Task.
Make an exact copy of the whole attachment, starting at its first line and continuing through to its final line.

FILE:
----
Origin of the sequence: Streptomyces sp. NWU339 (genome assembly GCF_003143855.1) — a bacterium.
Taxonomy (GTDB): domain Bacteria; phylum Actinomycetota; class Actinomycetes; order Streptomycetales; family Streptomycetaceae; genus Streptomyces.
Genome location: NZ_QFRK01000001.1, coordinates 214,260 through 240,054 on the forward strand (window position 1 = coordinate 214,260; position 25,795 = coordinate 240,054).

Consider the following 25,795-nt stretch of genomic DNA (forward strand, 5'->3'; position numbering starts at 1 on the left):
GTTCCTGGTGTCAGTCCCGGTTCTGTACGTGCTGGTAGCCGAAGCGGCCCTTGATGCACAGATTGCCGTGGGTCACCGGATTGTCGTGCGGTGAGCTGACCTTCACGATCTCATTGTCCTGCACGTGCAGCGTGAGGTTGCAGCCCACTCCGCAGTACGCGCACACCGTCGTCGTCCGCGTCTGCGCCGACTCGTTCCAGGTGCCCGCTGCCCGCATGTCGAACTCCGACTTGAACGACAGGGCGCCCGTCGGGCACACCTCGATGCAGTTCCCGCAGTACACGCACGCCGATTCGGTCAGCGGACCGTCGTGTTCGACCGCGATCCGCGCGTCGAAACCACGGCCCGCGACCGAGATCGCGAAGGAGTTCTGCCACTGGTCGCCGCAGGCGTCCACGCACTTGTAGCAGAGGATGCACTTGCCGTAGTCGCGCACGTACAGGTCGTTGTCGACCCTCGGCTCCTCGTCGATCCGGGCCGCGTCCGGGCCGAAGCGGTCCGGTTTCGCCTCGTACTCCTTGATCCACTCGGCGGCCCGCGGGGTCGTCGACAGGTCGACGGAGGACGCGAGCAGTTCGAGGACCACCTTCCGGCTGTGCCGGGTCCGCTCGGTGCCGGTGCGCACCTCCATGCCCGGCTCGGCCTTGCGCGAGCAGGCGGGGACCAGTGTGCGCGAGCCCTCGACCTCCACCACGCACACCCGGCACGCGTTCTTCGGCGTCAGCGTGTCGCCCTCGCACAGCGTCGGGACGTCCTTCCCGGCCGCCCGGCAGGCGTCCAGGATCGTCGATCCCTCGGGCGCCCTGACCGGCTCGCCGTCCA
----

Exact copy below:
Origin of the sequence: Streptomyces sp. NWU339 (genome assembly GCF_003143855.1) — a bacterium.
Taxonomy (GTDB): domain Bacteria; phylum Actinomycetota; class Actinomycetes; order Streptomycetales; family Streptomycetaceae; genus Streptomyces.
Genome location: NZ_QFRK01000001.1, coordinates 214,260 through 240,054 on the forward strand (window position 1 = coordinate 214,260; position 25,795 = coordinate 240,054).

Consider the following 25,795-nt stretch of genomic DNA (forward strand, 5'->3'; position numbering starts at 1 on the left):
GTTCCTGGTGTCAGTCCCGGTTCTGTACGTGCTGGTAGCCGAAGCGGCCCTTGATGCACAGATTGCCGTGGGTCACCGGATTGTCGTGCGGTGAGCTGACCTTCACGATCTCATTGTCCTGCACGTGCAGCGTGAGGTTGCAGCCCACTCCGCAGTACGCGCACACCGTCGTCGTCCGCGTCTGCGCCGACTCGTTCCAGGTGCCCGCTGCCCGCATGTCGAACTCCGACTTGAACGACAGGGCGCCCGTCGGGCACACCTCGATGCAGTTCCCGCAGTACACGCACGCCGATTCGGTCAGCGGACCGTCGTGTTCGACCGCGATCCGCGCGTCGAAACCACGGCCCGCGACCGAGATCGCGAAGGAGTTCTGCCACTGGTCGCCGCAGGCGTCCACGCACTTGTAGCAGAGGATGCACTTGCCGTAGTCGCGCACGTACAGGTCGTTGTCGACCCTCGGCTCCTCGTCGATCCGGGCCGCGTCCGGGCCGAAGCGGTCCGGTTTCGCCTCGTACTCCTTGATCCACTCGGCGGCCCGCGGGGTCGTCGACAGGTCGACGGAGGACGCGAGCAGTTCGAGGACCACCTTCCGGCTGTGCCGGGTCCGCTCGGTGCCGGTGCGCACCTCCATGCCCGGCTCGGCCTTGCGCGAGCAGGCGGGGACCAGTGTGCGCGAGCCCTCGACCTCCACCACGCACACCCGGCACGCGTTCTTCGGCGTCAGCGTGTCGCCCTCGCACAGCGTCGGGACGTCCTTCCCGGCCGCCCGGCAGGCGTCCAGGATCGTCGATCCCTCGGGCGCCCTGACCGGCTCGCCGTCCA